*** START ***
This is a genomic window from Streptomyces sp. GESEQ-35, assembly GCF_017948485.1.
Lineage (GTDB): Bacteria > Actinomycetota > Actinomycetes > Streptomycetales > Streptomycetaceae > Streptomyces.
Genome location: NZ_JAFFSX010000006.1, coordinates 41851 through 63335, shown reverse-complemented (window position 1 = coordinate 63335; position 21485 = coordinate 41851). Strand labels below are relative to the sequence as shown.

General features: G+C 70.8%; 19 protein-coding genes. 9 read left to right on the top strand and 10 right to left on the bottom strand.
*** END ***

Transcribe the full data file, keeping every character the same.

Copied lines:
This is a genomic window from Streptomyces sp. GESEQ-35, assembly GCF_017948485.1.
Lineage (GTDB): Bacteria > Actinomycetota > Actinomycetes > Streptomycetales > Streptomycetaceae > Streptomyces.
Genome location: NZ_JAFFSX010000006.1, coordinates 41851 through 63335, shown reverse-complemented (window position 1 = coordinate 63335; position 21485 = coordinate 41851). Strand labels below are relative to the sequence as shown.

General features: G+C 70.8%; 19 protein-coding genes. 9 read left to right on the top strand and 10 right to left on the bottom strand.